China manufacturing activity at three-month high

Workers at a factory in China
Image caption The Chinese economy expanded at its slowest pace in three years in the July to September period

Manufacturing activity in China expanded for the first time in three months, a sign that the country could be recovering from its slowest pace of growth in three years.

The Purchasing Managers' Index (PMI) rose to 50.2 in October from 49.8 in September, government data showed.

China's economy has been suffering as demand for its exports dropped in key markets.

The positive number comes a week before the once-in-a-decade leadership change.

A reading above 50 indicates an expansion in activity, while a score below that mark signals a contraction.

Pick up

China's economy expanded 7.4% in the July to September period, its slowest pace in three years. Amid that broader slump, manufacturing activity contracted in August and September.

Policymakers have been taking steps to boost economic growth by way of infrastructure spending and monetary easing.

Analysts said those moves were starting to affect the economy positively.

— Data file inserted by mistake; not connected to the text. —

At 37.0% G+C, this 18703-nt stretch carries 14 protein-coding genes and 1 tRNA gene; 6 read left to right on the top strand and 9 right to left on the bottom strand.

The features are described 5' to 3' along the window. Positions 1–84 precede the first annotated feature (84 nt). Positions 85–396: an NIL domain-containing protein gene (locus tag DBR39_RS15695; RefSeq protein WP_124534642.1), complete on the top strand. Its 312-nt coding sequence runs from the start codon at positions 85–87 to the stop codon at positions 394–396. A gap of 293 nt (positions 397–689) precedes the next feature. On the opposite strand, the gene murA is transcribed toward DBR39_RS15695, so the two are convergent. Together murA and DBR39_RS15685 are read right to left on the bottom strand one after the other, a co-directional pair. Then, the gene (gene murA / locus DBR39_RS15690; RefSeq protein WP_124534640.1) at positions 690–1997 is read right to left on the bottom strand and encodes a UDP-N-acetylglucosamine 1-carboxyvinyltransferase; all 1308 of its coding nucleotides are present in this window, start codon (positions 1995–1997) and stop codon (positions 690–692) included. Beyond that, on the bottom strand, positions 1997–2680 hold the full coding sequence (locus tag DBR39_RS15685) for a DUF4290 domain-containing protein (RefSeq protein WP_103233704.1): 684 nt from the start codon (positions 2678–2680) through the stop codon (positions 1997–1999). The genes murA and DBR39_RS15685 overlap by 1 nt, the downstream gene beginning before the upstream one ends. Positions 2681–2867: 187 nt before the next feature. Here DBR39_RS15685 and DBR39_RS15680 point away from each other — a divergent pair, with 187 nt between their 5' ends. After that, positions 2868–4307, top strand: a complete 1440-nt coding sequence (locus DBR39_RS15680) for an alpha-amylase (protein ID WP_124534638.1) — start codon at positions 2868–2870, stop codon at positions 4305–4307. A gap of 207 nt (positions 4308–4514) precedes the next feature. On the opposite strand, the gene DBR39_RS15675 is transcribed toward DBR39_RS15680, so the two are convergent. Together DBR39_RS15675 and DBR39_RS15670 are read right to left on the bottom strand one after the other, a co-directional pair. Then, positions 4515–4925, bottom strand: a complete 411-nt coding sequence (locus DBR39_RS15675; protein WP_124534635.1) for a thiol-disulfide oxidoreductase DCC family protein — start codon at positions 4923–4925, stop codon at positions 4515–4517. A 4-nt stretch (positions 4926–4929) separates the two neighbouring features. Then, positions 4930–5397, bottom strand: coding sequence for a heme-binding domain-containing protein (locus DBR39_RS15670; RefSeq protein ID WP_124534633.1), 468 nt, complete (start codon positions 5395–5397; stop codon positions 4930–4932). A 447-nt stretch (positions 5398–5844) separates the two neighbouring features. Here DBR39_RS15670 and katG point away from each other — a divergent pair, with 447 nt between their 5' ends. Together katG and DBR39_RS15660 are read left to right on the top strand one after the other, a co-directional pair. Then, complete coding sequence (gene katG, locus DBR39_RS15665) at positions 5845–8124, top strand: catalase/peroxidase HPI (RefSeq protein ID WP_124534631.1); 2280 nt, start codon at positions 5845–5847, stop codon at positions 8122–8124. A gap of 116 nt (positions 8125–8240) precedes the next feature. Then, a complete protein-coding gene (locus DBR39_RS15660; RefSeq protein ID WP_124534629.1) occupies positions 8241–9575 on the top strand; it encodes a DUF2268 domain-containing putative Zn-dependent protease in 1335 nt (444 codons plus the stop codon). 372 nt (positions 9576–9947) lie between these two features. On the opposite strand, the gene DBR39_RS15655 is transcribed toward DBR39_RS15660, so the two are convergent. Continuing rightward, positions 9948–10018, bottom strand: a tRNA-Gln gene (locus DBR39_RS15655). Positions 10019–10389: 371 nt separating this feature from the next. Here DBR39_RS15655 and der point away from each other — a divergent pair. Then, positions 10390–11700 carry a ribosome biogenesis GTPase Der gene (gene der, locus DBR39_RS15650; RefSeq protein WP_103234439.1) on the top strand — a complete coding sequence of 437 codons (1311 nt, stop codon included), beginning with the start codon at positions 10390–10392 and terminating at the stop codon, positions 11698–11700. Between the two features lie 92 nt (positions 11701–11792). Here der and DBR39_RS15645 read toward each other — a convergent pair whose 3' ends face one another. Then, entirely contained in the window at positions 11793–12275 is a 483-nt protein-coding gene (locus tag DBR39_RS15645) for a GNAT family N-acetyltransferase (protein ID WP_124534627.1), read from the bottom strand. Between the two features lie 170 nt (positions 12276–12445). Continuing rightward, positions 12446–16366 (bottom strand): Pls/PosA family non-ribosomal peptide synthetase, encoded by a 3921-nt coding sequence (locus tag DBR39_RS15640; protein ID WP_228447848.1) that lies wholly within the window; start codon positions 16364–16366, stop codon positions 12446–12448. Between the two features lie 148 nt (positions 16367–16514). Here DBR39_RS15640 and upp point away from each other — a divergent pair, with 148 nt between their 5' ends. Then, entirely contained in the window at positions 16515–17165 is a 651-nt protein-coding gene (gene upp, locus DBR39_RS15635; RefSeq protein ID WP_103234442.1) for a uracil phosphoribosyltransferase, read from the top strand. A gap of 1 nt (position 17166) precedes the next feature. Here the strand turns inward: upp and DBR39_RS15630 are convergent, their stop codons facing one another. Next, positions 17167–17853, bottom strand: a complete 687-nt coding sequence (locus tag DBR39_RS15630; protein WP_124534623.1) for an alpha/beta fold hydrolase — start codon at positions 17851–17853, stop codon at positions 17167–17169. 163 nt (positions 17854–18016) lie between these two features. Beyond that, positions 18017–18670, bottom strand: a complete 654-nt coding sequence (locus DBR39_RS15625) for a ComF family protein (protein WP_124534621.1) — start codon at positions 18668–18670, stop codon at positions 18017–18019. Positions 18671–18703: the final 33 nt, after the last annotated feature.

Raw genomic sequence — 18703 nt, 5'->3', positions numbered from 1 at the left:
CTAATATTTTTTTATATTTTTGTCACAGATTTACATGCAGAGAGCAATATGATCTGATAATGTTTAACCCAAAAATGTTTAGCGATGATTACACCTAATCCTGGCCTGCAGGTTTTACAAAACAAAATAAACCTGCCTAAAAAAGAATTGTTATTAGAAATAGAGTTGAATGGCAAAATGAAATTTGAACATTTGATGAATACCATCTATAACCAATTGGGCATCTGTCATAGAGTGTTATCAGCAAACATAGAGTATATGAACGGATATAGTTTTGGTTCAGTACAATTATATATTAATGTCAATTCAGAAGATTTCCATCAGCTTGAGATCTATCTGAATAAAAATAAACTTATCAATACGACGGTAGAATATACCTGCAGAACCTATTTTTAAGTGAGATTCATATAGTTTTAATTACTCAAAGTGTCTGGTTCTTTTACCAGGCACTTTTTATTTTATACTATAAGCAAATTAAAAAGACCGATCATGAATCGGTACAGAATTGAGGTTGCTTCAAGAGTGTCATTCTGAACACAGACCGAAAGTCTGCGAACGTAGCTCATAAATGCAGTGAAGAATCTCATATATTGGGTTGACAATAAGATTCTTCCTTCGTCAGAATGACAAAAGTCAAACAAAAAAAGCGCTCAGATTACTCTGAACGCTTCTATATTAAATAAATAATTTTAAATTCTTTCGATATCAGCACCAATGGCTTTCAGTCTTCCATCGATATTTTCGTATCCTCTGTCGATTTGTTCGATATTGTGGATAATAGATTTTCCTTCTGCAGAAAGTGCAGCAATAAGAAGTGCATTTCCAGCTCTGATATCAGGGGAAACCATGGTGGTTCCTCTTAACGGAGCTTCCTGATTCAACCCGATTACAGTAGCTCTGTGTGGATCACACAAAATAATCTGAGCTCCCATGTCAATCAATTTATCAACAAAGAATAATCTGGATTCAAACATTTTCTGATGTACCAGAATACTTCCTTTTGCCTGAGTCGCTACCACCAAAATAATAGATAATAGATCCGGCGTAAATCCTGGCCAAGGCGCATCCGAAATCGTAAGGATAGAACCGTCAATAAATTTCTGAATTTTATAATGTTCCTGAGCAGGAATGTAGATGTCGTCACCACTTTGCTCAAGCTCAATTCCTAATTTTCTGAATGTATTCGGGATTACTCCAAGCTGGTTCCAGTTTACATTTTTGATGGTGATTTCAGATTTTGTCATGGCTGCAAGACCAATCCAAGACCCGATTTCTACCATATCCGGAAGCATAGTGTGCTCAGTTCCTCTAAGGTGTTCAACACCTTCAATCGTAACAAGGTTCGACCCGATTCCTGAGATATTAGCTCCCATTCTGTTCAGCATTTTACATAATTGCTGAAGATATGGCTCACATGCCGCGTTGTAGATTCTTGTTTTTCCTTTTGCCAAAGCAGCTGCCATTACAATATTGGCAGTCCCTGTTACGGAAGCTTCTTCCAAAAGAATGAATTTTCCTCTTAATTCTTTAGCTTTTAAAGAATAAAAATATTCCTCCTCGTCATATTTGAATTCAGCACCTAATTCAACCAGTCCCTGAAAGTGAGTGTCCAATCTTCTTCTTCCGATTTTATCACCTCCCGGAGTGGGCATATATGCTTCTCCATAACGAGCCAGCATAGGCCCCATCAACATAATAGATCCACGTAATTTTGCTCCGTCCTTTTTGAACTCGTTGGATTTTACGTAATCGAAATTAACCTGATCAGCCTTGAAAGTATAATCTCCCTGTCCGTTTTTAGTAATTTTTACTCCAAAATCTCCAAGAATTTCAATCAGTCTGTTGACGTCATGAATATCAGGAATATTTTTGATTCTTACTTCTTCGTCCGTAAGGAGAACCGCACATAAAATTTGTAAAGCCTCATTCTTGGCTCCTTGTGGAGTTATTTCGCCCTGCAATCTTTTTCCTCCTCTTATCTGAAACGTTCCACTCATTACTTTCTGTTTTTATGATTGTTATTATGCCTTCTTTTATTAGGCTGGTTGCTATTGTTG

"The return of the PMI to above 50 suggests economic momentum has indeed picked up," said Zhiwei Zhang of Nomura in an email.

"It indicates the effect of policy easing may have been stronger than the consensus expected."

Other official data pointing to a recovery includes an acceleration in exports, retail sales and industrial production.


A separate, private survey of manufacturing in China by HSBC also showed an improvement, although the reading remained in negative territory.

The HSBC purchasing managers' index showed a final reading of 49.5 in October, an increase from 47.9 in September.

"October's final PMI rose to an eight-month high, implying that China's industrial activity continues to bottom out following a modest pick-up last month," Qu Hongbin, chief China economist at HSBC, said in a statement.

How they handle the slowdown has been a political balancing act for China's leaders as they embark on a leadership change.

Strong growth has long been a point of pride for the current leaders, and analysts pointed out they would be eager to get the economy back on track before the handover.

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